Nearly two years after COVID-19 infection, Virginia Sen. Tim Kane says he still has mild symptoms.
WASHINGTON (AP) – Nearly two years after COVID-19 infection, Virginia Sen. Tim Kane says he still has mild symptoms.
Kane joined two other Democratic senators, Edward Markie of Massachusetts and Tammy Duckworth of Illinois, on Wednesday unveiling a bill to fund research aimed at better understanding the long-running COVID-19.
“I tell people that it seems to me that all my nerves drank like five cups of coffee,” Kane told The Washington Post, describing the tingling “24/7.”
The Integrated Resource Access and Education Act (CARE) for Long COVID will centralize patient experience data and fund treatment effectiveness studies. It will also expand available resources to help people with lingering symptoms.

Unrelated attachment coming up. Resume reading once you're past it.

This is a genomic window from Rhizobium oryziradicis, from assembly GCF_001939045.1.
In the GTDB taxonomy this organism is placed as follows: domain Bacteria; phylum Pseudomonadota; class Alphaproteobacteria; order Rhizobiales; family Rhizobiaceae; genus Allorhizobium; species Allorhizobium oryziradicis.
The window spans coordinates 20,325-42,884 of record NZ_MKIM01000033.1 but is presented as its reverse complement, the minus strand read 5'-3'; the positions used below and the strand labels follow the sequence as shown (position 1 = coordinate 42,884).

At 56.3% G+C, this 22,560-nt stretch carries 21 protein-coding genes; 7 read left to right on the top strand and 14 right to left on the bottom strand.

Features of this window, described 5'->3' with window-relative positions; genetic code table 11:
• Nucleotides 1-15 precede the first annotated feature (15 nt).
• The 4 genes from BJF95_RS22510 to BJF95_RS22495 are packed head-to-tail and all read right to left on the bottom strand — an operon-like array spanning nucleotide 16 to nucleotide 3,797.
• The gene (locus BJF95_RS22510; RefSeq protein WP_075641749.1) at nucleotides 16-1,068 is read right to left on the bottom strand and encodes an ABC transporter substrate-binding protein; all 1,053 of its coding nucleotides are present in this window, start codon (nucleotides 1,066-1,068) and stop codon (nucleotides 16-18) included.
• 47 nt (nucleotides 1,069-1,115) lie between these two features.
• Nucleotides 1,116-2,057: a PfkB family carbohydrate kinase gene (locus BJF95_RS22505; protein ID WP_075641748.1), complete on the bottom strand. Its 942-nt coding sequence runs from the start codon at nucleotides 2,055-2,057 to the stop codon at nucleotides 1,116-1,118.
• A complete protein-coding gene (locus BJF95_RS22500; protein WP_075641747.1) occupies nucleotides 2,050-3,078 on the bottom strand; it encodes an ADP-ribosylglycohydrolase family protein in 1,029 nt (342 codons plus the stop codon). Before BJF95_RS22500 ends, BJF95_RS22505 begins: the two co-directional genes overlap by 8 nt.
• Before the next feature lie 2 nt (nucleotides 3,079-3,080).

Kane-like symptoms began in March 2020 and disappeared within a few weeks, but the tingling of the nerves never stopped. In May 2020, he had a positive test for antibodies to the coronavirus.
An obscure phenomenon in which symptoms linger for weeks or months after coronavirus infection can affect thousands of people.
“It will be a burden on our healthcare system,” Kane said, “and it will also require some research and some understanding, compassion for people dealing with these symptoms – adjustments and adaptations in the workplace. It will have many consequences. “
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